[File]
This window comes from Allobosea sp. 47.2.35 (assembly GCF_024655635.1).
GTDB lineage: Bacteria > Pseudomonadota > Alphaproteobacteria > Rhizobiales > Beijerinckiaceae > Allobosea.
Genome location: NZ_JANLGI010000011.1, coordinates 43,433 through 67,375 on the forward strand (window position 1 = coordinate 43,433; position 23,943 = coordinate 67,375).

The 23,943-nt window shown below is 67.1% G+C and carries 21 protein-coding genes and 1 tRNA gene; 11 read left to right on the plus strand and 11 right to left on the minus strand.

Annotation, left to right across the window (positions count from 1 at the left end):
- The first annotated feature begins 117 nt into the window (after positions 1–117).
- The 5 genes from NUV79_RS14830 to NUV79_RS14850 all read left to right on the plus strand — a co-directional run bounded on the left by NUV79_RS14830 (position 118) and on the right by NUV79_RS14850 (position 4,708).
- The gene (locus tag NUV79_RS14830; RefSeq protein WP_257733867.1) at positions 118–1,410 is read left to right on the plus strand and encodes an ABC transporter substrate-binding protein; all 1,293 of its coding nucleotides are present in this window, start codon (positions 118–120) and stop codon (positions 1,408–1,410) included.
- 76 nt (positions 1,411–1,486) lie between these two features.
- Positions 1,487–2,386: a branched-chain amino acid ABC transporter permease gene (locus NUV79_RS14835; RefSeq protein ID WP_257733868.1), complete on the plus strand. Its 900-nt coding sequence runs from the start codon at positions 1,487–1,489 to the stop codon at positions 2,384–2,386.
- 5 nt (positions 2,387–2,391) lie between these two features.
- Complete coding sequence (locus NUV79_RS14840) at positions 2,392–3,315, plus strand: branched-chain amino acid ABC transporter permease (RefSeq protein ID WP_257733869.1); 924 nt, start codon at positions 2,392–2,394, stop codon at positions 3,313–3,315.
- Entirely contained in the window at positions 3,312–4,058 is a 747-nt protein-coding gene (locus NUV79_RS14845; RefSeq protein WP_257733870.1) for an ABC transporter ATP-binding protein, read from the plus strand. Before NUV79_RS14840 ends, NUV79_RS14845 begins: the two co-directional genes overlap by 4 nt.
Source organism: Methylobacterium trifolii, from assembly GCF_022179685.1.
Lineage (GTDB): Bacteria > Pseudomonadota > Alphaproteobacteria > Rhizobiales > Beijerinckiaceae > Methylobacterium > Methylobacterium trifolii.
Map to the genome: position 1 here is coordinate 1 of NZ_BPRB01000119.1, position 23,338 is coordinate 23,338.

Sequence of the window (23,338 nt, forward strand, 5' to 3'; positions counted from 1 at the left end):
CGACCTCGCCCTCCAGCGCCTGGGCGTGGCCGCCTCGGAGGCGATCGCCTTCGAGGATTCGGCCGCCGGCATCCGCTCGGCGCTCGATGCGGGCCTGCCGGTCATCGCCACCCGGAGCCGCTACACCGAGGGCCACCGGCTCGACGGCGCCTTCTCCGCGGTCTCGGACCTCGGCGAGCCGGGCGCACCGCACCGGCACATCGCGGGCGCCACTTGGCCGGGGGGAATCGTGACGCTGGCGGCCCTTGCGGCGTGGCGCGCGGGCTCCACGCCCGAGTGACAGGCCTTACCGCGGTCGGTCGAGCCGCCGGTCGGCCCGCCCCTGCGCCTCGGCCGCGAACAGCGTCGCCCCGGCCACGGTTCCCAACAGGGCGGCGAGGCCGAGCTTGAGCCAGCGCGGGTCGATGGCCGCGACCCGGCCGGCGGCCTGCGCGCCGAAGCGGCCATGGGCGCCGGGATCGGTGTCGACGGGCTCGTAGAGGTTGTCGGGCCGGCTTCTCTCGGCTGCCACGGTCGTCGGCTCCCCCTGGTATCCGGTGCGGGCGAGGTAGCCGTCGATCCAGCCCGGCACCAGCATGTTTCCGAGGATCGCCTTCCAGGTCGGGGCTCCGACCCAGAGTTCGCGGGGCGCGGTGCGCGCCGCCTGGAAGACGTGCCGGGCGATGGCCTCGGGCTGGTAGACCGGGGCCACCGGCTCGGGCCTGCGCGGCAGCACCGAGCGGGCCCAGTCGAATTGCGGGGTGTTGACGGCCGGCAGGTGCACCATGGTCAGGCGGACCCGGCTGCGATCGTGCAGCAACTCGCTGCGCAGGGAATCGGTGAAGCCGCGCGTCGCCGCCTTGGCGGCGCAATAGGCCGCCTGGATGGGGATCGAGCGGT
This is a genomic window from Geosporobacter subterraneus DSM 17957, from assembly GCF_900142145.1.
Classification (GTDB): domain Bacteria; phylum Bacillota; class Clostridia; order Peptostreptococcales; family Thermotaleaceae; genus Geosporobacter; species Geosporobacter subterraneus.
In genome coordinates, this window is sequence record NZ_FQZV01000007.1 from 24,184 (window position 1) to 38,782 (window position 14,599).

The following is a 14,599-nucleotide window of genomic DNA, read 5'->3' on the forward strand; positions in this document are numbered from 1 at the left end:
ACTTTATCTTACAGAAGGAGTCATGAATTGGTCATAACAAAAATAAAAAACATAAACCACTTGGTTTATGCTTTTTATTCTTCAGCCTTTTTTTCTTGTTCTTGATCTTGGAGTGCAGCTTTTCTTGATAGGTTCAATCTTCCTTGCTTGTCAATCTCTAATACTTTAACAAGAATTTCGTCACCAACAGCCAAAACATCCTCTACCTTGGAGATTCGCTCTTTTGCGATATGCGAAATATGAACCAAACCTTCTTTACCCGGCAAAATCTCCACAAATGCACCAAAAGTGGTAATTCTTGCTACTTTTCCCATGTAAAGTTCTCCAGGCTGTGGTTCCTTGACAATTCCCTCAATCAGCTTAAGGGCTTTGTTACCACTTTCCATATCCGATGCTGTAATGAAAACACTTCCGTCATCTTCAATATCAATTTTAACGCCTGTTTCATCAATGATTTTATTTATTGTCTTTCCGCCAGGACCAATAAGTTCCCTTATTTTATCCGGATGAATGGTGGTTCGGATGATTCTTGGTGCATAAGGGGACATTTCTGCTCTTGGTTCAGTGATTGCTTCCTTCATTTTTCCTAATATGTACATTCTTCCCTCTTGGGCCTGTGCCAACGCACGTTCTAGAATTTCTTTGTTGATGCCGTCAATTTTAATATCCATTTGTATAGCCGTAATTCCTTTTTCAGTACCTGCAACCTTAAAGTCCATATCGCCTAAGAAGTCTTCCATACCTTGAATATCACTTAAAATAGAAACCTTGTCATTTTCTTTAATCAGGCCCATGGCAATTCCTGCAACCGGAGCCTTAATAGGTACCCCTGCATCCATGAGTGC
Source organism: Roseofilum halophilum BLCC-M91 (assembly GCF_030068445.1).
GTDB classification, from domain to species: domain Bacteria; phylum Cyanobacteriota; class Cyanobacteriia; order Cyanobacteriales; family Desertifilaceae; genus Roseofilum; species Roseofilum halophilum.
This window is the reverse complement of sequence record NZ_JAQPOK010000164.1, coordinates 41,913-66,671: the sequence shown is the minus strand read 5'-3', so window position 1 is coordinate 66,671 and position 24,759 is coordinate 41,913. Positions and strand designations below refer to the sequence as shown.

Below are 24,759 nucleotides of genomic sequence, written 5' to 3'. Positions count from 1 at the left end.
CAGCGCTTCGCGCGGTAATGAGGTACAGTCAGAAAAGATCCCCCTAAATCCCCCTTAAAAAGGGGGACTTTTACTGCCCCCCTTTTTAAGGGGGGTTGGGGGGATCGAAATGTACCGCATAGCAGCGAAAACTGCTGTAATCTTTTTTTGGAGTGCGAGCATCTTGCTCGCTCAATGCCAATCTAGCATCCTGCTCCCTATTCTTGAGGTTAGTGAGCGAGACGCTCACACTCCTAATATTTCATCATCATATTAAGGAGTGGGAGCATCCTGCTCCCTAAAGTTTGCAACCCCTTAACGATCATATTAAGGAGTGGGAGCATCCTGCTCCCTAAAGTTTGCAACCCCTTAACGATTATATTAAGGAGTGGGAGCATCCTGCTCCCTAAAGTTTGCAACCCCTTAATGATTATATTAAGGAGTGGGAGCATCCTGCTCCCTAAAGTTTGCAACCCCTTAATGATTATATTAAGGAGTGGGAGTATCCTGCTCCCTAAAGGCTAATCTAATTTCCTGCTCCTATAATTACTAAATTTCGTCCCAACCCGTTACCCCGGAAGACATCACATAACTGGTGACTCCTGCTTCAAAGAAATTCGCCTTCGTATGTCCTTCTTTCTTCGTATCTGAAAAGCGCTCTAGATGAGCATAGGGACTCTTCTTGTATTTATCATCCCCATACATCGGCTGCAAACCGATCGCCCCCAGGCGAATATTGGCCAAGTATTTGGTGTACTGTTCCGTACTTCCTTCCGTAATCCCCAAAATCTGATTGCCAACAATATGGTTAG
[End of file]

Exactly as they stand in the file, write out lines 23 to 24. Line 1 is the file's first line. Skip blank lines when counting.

ACTTTATCTTACAGAAGGAGTCATGAATTGGTCATAACAAAAATAAAAAACATAAACCACTTGGTTTATGCTTTTTATTCTTCAGCCTTTTTTTCTTGTTCTTGATCTTGGAGTGCAGCTTTTCTTGATAGGTTCAATCTTCCTTGCTTGTCAATCTCTAATACTTTAACAAGAATTTCGTCACCAACAGCCAAAACATCCTCTACCTTGGAGATTCGCTCTTTTGCGATATGCGAAATATGAACCAAACCTTCTTTACCCGGCAAAATCTCCACAAATGCACCAAAAGTGGTAATTCTTGCTACTTTTCCCATGTAAAGTTCTCCAGGCTGTGGTTCCTTGACAATTCCCTCAATCAGCTTAAGGGCTTTGTTACCACTTTCCATATCCGATGCTGTAATGAAAACACTTCCGTCATCTTCAATATCAATTTTAACGCCTGTTTCATCAATGATTTTATTTATTGTCTTTCCGCCAGGACCAATAAGTTCCCTTATTTTATCCGGATGAATGGTGGTTCGGATGATTCTTGGTGCATAAGGGGACATTTCTGCTCTTGGTTCAGTGATTGCTTCCTTCATTTTTCCTAATATGTACATTCTTCCCTCTTGGGCCTGTGCCAACGCACGTTCTAGAATTTCTTTGTTGATGCCGTCAATTTTAATATCCATTTGTATAGCCGTAATTCCTTTTTCAGTACCTGCAACCTTAAAGTCCATATCGCCTAAGAAGTCTTCCATACCTTGAATATCACTTAAAATAGAAACCTTGTCATTTTCTTTAATCAGGCCCATGGCAATTCCTGCAACCGGAGCCTTAATAGGTACCCCTGCATCCATGAGTGC
Source organism: Roseofilum halophilum BLCC-M91 (assembly GCF_030068445.1).